foul-play

‘Choose wisely and report any foul play’

Weekender

By GIBSON TORASO
VIOLENCE and coercion are rife in elections in PNG and with this year being an election year, the Electoral Commission, Ombudsman Commission, Churches and other bodies and individuals going all out to educate voters on how to conduct themselves during the general elections which begins next month and ends in early July.
The highlands region has always been a volatile part of the country when it comes to national elections with large sums of money being used to entice votes and firearms also being used by candidates and their supporters to round up votes.
Jiwaka provincial police commander Joseph Tondop and his policemen have been on the road, starting in January this year to talk to people in all districts about rules that govern this important event, and how to go about it in a peaceful manner.
The awareness was designed to educate voters on good governance, bribery, violence, use of illegal firearms and other electoral offences.
Churches and youths led by Jiwaka Youth president Isaac Paraka embraced the educational talk and promised to work with police to drive the campaign in the province and to report any electoral offences.
A weeklong awareness campaign by Tondop and his men was conducted in the North Waghi district, starting at Norpar outside Banz town, and through to Nondugl station, Waghi Bridge and ending at Kumbal market along the Highlands Highway.
PNG Bible Church pastor Joe Masa said Lutheran, Nazarene, Evangelical Brotherhood Church, Baptist, Assembly of God and Foursquare churches have acknowledged the importance of the awareness and impressed to spread the news to every church and community members in the province. In fact, many leaders of different Christian churches around the country have embarked on a six-week fast, living only on water. They are using this time to pray for peace during the elections and to ask God to bless people with the wisdom to select honest and good leaders for the next parliament.
Masa said it was vital to them as Christians to choose good leaders who are honest and transparent and are able to deliver services to the rural population.
“We do not have to sell our birthright. We have to vote for a right leader for a better tomorrow..
“All we have to do is to properly screen the candidates to ascertain which are God-fearing, honest and transparent, have no criminal records and can deliver,” he said.
He said the election awareness by police was timely and people can now avoid choosing “opportunists” who want to get into parliament to benefit only themselves and their families.
The clergyman said the people have been victims of their own choices in recent elections and it is now time for them to think properly before placing their mark on the ballot paper.
Pastor Joe said, “The Word of God is law and as God is supreme, so the law is supreme. And candidates must lead by example to promote good governance during campaign by respecting the rule of law and its due processes.”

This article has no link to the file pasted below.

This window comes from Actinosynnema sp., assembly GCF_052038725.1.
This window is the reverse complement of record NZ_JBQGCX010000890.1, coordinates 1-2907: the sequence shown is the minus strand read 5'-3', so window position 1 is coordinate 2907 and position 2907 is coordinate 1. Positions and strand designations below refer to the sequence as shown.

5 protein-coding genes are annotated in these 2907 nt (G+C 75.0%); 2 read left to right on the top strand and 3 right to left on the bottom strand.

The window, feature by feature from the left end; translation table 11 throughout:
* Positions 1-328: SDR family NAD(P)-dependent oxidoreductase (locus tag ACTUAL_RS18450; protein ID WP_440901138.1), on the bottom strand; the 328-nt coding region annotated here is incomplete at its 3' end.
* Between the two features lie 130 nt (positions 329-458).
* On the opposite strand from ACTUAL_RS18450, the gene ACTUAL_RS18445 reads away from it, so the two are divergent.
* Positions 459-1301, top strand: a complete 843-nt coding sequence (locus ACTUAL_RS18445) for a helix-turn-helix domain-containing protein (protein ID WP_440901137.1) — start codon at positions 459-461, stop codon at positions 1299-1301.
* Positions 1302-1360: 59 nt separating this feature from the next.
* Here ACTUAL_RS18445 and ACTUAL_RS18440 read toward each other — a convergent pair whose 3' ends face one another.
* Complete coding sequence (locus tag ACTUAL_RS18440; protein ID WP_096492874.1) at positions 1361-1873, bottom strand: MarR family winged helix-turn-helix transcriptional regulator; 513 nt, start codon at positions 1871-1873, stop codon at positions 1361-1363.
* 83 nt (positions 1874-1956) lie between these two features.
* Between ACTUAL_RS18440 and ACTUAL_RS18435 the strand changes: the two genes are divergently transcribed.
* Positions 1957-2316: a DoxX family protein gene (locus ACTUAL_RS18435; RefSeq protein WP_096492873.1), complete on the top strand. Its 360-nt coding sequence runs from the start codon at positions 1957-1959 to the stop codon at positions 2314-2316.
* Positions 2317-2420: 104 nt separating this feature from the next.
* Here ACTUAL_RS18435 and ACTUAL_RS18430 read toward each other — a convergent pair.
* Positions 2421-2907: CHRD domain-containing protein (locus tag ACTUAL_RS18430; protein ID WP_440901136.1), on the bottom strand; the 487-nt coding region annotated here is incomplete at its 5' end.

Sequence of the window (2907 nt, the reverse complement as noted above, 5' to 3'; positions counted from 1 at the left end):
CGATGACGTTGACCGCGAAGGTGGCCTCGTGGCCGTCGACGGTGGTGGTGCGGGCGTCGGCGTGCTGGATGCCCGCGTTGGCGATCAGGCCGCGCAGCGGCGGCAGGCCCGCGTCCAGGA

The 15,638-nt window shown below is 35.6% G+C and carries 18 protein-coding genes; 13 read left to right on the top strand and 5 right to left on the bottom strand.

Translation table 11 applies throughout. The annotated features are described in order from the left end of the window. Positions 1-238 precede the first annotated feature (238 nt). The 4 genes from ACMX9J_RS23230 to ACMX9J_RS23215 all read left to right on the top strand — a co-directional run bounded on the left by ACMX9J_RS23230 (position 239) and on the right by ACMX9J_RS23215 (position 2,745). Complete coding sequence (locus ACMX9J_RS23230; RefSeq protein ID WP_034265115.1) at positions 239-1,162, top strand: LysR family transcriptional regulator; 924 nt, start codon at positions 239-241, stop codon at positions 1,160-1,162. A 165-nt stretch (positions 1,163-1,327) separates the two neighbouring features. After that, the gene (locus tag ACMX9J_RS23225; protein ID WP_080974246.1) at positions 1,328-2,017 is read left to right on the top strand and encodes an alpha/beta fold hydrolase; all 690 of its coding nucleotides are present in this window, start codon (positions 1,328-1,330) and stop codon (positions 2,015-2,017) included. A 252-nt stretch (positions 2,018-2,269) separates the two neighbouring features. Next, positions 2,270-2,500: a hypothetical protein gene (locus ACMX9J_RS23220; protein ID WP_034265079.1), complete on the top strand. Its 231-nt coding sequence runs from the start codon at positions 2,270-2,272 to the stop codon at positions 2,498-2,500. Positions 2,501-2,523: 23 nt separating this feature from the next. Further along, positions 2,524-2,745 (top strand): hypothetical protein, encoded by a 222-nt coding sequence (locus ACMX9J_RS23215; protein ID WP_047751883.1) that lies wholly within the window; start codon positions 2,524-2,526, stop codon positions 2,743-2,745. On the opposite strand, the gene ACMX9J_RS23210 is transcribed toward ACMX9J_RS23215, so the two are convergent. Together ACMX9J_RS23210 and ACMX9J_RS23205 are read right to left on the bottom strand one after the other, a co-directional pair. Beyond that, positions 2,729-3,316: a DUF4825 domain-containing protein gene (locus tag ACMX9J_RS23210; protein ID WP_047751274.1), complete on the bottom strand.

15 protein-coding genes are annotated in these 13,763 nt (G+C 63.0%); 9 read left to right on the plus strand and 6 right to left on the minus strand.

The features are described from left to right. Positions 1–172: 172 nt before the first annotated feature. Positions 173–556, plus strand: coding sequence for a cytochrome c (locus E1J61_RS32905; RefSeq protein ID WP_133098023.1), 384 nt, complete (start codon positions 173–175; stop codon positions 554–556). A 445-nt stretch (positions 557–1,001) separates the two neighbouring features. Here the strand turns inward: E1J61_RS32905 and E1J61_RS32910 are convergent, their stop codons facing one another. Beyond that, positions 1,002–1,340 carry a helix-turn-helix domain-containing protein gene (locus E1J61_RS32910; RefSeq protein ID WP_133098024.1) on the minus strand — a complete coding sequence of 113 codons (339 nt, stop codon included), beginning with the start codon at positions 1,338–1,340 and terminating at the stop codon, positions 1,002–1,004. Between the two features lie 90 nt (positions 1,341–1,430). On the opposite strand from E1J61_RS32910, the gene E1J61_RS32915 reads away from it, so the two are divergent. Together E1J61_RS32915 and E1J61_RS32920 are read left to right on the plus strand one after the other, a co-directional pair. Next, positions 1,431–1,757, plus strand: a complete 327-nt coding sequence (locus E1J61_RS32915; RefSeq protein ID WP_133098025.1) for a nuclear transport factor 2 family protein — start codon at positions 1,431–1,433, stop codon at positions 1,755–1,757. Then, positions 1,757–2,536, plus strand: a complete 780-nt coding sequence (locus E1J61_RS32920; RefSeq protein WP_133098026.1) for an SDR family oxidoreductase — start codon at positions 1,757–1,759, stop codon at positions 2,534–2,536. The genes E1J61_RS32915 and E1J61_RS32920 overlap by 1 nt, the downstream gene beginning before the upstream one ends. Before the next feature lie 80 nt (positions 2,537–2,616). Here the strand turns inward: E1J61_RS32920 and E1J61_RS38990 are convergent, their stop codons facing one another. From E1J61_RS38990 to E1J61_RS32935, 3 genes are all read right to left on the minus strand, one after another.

He urged intending candidates to respect each other and their supporters, adding that anyone tempering with the electoral laws in their bid to enter parliament should be reported to police.
He also warned against candidates dishing out large sums of money which could amount to bribery and added that all officials responsible for conducting the elections have a duty to this nation to make sure the election is free, fair and safe.
Nondugl youth leader and community health worker Tom Wakrui commended police for the awareness and admitted that he had been involved in rigging in the past five elections. “I have been involved in illegal activities such as hijacking of ballot papers through threats of violence in five elections so far and after listening to your presentation, Tondop, I am convinced that I have been doing the wrong thing,” Wakrui told police and the people during the awareness.
“Now I have to educate others and do the right thing for the good of my children in the future.”
A young man from Kumbal market Michael Siwi said there must be strict laws in place to make it mandatory for candidates to meet certain criteria before contesting an election.
“Candidates must provide CVs that outlines their educational qualifications, marital status and declare their business interests prior to seeking endorsement for public office along with demonstrated management and leadership skills,” Siwi said.
“In the absence of this information, people will not be able to make an informed choice.”
Woman leader Muru Kambiye said, “This is the first time for a high ranking police officer to come out and say that my vote represents my life and that of my children and their children.
“It’s priceless and makes sense. I look forward to voting for a good candidate of my choice.”
Supt Joseph Tondop said it was pleasing to see people turning up in big numbers during the awareness on the importance of conducting free, safe and fair elections.
He appealed for candidates and their campaign officials not to use the threat of force or violence or use cash to solicit favor from polling officials and security personnel.
“Such candidate, or candidates and their supporter or supporters must be exposed immediately and handed over to the law,” he said.
The men are now on the final leg of the pre-election awareness in South Waghi.

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